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Sherlock, for those of you haven’t been paying attention, is the BBC’s latest take on Sir Arthur Conan Doyle’s Adventures of Sherlock Holmes. Set in the modern day, it re-casts the iconic British crime-fighting duo, with Holmes as a high-functioning-sociopath and Watson as a war-veteran turned blogger (Rather than the classic Gentleman Detective and bumbling doctor friend that has become the cliché.)

Each episode is a 90-minute mini movie and is at its best when it reworks classic Sherlock Holmes stories with a modern twist. Every show is laced with references to original works1, and all are clearly labours of love. Though the individual cases are intricate as well as interesting, and even though the weakest episodes have a strong detective story at their core, the show is actually about the relationship between a genius and the rest of the world.

There is a certain amount of cross-over appeal between Doctor Who and Sherlock. Though this is, in part, because Steven Moffat is involved in both, I’d like to think that it’s more to do with it being character-centred adventure drama. Both shows centre on a brilliant person who can perform miraculous feats of mental agility and yet has difficulty relating to other people, and though they are set in entirely different worlds with utterly different legacies and goals2 it is the lure of the brilliant maniac that compels us to keep watching.

Smaug and Bilbo Baggins, together at last

The true genius of Sherlock is the way it draws on the wealth of history surrounding the stories to create a unique tale every time. Though the show misses the mark on occasion3 , it avoids formula. Sherlock will never be a genius centred procedural drama such as House (which is also a re-imagining of Conan Doyles famous creation).

My only criticism is the fact that we only have a limited number of Sherlock stories left. The two main actors are now both much sought after by Hollywood and the shows producers are also involved with big budget projects. This is actually a good thing; like Fawlty Towers and The Prisoner it will stay on our screens long enough to enter the hall of fame. And quite right too.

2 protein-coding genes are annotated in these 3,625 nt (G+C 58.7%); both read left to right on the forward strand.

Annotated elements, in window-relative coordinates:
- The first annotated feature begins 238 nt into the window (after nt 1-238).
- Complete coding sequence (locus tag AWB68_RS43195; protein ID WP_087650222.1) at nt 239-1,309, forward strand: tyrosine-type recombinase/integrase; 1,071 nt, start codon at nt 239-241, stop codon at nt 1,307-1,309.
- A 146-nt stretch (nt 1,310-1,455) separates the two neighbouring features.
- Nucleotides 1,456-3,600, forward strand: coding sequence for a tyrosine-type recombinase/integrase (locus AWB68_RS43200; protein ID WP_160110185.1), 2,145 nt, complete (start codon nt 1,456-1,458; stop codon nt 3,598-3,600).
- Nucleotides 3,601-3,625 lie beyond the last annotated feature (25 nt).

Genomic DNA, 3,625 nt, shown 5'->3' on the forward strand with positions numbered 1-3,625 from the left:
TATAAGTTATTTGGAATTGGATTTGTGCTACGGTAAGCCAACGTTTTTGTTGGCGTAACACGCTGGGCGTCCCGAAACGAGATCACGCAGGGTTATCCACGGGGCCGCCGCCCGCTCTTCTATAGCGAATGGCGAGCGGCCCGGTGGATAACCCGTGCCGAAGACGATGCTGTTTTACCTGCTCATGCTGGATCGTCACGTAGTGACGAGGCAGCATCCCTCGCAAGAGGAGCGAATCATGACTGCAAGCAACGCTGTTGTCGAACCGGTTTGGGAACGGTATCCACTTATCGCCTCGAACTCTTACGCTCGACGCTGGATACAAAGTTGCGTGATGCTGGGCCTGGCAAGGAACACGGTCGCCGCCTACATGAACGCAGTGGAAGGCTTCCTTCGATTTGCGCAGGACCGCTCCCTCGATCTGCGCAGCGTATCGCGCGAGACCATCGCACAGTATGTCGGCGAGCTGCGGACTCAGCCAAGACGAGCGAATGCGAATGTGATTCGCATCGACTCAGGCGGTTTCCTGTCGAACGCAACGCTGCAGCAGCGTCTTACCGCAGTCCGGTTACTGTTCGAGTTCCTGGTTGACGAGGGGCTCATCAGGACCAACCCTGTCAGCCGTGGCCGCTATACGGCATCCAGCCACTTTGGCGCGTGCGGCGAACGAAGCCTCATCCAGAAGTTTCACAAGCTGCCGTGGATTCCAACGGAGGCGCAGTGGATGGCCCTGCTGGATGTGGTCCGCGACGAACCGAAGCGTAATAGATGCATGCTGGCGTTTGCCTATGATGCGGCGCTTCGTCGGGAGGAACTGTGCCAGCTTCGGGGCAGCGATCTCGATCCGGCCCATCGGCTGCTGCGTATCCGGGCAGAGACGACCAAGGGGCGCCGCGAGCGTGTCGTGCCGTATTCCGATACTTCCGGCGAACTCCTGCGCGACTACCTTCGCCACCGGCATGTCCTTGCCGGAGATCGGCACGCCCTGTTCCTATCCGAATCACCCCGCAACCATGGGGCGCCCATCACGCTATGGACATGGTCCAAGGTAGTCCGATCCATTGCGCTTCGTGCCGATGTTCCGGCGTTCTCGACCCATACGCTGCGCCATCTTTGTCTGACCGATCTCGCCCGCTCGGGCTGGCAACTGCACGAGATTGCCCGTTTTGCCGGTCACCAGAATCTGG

1: So many references and nods, in fact, that you could probably write many scholarly papers on it. The love and care devoted to show is right there on the screen. The producers love the fans, and the fans love them right back. There’s even a shout-out to the fanfic community, if you know where to look.
2: For example, Sherlock’s cynicism has no place in Doctor Who . The Timelord’s adventures are romantic and impossible, whereas Sherlock goes out of its way to place us slap bang in reality. We can almost taste the smog and sweat that is unique to modern London.
3: The episode The Blind Banker is noted by many of the fans as the weakest episode. It isn’t weak, it just draws upon source material that is not as interesting as it once was.

Categories: TV
  1. mikey
    January 23, 2012 at 8:37 am

    I’m not sure it recasts the two as something particularly new, Holmes was a high functioning sociopath in all but name in the original work, and Watson’s blog is just a medium for his writing brought up to date. This is not a criticism, it’s an excellent adaption.

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